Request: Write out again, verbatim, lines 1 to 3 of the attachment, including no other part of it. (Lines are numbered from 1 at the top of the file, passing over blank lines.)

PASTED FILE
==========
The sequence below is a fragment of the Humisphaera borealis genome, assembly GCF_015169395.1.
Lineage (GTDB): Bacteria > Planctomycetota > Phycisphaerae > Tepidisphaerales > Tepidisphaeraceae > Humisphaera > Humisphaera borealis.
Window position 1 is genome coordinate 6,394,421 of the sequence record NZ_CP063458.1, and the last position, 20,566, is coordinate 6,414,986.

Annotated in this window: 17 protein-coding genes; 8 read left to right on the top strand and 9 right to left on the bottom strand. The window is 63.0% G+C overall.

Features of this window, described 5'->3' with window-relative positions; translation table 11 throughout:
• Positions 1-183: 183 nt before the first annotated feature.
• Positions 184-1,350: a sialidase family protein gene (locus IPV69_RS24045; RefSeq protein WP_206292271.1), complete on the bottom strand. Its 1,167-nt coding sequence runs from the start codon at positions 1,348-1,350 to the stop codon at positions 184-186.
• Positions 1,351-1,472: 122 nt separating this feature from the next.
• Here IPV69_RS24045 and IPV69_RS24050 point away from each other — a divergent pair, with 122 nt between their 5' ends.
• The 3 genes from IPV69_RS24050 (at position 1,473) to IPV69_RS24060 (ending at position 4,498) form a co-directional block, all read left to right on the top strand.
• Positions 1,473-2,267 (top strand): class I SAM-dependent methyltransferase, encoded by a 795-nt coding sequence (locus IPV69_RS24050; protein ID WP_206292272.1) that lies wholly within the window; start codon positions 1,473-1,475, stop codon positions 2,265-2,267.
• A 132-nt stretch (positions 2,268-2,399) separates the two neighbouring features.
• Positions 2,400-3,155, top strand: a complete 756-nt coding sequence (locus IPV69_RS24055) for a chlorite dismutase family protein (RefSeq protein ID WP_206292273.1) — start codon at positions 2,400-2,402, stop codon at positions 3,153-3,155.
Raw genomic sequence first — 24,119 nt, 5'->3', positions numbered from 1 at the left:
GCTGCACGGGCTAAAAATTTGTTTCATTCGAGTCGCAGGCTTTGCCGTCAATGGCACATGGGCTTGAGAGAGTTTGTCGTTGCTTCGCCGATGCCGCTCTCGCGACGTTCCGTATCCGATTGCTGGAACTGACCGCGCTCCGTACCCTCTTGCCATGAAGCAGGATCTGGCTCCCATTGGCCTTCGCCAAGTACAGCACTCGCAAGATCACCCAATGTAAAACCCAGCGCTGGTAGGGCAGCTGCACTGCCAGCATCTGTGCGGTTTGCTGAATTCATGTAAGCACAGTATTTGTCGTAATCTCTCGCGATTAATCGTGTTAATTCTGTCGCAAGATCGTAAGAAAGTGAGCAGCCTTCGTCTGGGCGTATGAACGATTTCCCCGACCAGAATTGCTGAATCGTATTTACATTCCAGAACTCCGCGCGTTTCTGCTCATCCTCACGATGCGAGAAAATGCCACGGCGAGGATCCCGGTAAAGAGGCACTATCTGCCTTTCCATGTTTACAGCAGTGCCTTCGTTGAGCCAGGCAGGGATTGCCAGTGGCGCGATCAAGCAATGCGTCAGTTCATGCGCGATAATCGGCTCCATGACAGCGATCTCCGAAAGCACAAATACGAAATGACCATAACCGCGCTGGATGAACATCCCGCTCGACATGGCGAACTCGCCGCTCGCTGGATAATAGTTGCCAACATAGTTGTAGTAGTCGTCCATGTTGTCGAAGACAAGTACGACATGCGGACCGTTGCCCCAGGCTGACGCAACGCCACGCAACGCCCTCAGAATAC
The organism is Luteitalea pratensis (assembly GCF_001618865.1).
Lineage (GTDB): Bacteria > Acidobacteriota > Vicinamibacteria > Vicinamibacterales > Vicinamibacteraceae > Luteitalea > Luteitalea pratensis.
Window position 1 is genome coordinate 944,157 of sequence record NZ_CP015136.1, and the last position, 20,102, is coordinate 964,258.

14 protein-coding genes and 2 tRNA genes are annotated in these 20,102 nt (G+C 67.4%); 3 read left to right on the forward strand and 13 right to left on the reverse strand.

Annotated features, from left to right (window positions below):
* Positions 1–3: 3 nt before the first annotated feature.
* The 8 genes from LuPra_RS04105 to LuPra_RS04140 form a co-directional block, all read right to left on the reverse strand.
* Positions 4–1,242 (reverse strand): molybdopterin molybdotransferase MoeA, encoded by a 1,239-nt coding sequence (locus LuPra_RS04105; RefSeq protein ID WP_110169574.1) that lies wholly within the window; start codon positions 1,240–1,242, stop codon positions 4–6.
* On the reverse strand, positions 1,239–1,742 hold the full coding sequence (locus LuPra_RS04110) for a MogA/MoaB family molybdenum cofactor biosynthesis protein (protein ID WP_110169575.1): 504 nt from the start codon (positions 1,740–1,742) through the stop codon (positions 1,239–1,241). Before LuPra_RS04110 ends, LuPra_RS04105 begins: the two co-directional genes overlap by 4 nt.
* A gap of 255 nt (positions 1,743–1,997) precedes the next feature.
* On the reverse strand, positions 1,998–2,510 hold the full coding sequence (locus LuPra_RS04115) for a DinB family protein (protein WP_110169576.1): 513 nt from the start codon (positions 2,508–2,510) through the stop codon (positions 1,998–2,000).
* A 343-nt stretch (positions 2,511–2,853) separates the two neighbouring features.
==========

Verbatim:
The sequence below is a fragment of the Humisphaera borealis genome, assembly GCF_015169395.1.
Lineage (GTDB): Bacteria > Planctomycetota > Phycisphaerae > Tepidisphaerales > Tepidisphaeraceae > Humisphaera > Humisphaera borealis.
Window position 1 is genome coordinate 6,394,421 of the sequence record NZ_CP063458.1, and the last position, 20,566, is coordinate 6,414,986.